Chapter 26. Sickness

One of the most, perhaps even dangerous times you could ever experience while being locked up is sickness.  Even the very small, taken for granted toothache can turn into an excruciating experience, so much so you’d almost want to yank it from your own mouth; or would gladly thank the other person if they served you a punch in the mouth.

I’ve had several painful moments while incarcerated particularly in federal custody in Puerto Rico and in, “The Box”.  For a period of time, I suffered from an abscess growing in my gums and could never attract the attention of anyone to help me!  In thinking how an infected tooth, foot or whatever may be wrong, can send poison into your bloodstream causing death or other maladies, all because no one took you seriously at the time, or you had to put in for a, “Call out” so medical personnel could determine a date to fit you in, doing nothing for the exasperation you’re feeling at present.

While doing this bid, two men within as many weeks were carried out feet first, one of which complained of chest pains and the duty officer not taking it seriously enough, telling the inmate to return to his bed.  He followed orders and died during the night!

We’ve all heard the horror stories, so how can you deal with these issues while locked up?  First off, you can begin being honest with the medical practitioner you meet when you first arrive letting them know AND document any past medical and dental history or present concerns you have and request to be seen periodically.  Secondly, develop rapport with the shift officer because this person will ultimately be the one who could get things moving for you—or not!  How willing would you be to help someone if that someone makes your day a nightmare?  The slightest stirring of pain, get into Medical or request to be seen, otherwise you may be made to wait.  Thirdly, if you have access to the phones, use them to call your loved ones to help push the administrator to facilitate your being evaluated.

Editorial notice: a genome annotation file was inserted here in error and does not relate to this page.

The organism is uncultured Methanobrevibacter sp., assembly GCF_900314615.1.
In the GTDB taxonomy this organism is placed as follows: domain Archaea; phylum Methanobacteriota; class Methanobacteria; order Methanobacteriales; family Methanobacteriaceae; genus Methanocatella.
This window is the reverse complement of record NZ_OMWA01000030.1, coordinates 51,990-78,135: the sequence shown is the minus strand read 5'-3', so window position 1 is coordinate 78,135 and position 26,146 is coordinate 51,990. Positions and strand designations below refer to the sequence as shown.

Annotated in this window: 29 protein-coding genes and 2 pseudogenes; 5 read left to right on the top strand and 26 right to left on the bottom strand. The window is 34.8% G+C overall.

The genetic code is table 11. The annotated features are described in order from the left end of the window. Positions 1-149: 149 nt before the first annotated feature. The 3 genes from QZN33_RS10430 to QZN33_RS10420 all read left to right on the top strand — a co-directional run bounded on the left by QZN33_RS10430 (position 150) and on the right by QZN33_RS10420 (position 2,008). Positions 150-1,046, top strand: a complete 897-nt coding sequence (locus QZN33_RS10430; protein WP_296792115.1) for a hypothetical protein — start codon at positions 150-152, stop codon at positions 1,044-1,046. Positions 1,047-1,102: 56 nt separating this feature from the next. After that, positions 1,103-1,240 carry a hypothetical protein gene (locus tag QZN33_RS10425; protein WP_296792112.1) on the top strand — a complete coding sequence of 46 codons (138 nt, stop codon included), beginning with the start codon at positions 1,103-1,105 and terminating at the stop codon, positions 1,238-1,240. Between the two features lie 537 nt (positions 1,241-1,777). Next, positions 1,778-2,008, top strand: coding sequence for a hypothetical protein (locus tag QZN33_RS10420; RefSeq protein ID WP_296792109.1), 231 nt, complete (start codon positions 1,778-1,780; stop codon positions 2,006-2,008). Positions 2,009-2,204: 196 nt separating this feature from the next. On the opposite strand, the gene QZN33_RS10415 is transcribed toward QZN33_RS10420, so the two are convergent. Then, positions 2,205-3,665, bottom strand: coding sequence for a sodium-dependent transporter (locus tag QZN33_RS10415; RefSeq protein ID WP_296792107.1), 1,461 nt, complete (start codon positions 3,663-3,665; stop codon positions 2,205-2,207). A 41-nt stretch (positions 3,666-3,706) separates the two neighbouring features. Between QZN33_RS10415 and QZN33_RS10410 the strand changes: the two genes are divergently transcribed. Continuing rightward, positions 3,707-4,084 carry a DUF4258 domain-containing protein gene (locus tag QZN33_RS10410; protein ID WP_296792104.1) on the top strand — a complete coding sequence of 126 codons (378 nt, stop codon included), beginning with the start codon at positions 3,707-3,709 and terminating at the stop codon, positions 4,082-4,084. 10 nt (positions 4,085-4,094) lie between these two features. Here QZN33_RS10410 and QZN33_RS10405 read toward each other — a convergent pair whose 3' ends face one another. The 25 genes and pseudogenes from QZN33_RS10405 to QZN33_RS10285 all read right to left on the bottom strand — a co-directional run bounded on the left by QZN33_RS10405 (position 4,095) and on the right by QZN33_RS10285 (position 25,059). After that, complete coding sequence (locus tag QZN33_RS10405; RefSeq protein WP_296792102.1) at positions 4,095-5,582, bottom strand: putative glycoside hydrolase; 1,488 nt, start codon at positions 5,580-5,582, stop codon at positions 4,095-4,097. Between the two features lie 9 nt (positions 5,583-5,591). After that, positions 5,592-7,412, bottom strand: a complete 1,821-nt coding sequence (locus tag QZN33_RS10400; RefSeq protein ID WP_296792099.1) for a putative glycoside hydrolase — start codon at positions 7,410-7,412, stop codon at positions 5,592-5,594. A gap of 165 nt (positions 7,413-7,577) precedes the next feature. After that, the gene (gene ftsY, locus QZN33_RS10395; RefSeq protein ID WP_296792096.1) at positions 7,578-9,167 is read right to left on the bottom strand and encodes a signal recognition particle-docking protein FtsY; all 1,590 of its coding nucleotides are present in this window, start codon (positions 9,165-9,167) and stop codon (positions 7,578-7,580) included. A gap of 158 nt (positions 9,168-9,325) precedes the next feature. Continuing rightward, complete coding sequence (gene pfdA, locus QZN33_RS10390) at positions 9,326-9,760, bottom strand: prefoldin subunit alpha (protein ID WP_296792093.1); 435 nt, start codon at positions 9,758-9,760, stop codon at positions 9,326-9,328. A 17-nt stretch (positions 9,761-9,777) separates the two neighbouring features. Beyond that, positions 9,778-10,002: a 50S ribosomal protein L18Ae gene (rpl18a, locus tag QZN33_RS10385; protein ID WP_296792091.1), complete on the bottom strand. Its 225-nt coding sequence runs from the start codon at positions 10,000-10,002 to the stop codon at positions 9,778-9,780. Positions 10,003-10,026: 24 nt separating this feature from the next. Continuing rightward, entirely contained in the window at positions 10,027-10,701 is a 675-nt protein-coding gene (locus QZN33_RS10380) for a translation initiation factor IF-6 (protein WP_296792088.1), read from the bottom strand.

If push does come to shove, do what I thought I’d need to do once and appear to be unconscious, on the floor during count or routine cell check.  No officer wants it to be known someone died on their shift because of their lack of attention and it be proven such.

Desperation is never justification for abusive language or behavior.  There have been times when I had to be still and pray, and found solace and help from God who relieved the pain to make it bearable until I could get the help I needed.  If you’re healthy, pray for it to continue because health is what truly matters, next to spirituality.  Without it, you have nothing worth living for.

Chapter 27

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